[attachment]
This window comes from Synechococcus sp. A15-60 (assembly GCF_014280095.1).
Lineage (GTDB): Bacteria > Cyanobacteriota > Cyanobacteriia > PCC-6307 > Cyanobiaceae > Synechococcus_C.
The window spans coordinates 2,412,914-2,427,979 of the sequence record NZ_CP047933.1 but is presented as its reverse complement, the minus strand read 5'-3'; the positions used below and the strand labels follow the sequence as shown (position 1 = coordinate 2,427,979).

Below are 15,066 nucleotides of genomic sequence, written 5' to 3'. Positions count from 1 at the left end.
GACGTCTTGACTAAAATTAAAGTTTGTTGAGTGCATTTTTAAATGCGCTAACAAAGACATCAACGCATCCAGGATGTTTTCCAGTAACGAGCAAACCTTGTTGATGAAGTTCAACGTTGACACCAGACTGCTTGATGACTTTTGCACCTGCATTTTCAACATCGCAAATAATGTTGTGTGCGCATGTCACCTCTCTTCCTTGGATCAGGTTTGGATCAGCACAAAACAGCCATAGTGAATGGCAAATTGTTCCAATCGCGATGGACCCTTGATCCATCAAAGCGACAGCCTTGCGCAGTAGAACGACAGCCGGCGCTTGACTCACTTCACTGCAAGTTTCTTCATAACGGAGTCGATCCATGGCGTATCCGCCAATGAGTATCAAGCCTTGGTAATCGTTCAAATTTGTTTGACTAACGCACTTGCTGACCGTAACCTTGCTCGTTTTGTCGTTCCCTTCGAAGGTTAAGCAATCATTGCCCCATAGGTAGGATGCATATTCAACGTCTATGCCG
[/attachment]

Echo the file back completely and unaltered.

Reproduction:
This window comes from Synechococcus sp. A15-60 (assembly GCF_014280095.1).
Lineage (GTDB): Bacteria > Cyanobacteriota > Cyanobacteriia > PCC-6307 > Cyanobiaceae > Synechococcus_C.
The window spans coordinates 2,412,914-2,427,979 of the sequence record NZ_CP047933.1 but is presented as its reverse complement, the minus strand read 5'-3'; the positions used below and the strand labels follow the sequence as shown (position 1 = coordinate 2,427,979).

Below are 15,066 nucleotides of genomic sequence, written 5' to 3'. Positions count from 1 at the left end.
GACGTCTTGACTAAAATTAAAGTTTGTTGAGTGCATTTTTAAATGCGCTAACAAAGACATCAACGCATCCAGGATGTTTTCCAGTAACGAGCAAACCTTGTTGATGAAGTTCAACGTTGACACCAGACTGCTTGATGACTTTTGCACCTGCATTTTCAACATCGCAAATAATGTTGTGTGCGCATGTCACCTCTCTTCCTTGGATCAGGTTTGGATCAGCACAAAACAGCCATAGTGAATGGCAAATTGTTCCAATCGCGATGGACCCTTGATCCATCAAAGCGACAGCCTTGCGCAGTAGAACGACAGCCGGCGCTTGACTCACTTCACTGCAAGTTTCTTCATAACGGAGTCGATCCATGGCGTATCCGCCAATGAGTATCAAGCCTTGGTAATCGTTCAAATTTGTTTGACTAACGCACTTGCTGACCGTAACCTTGCTCGTTTTGTCGTTCCCTTCGAAGGTTAAGCAATCATTGCCCCATAGGTAGGATGCATATTCAACGTCTATGCCG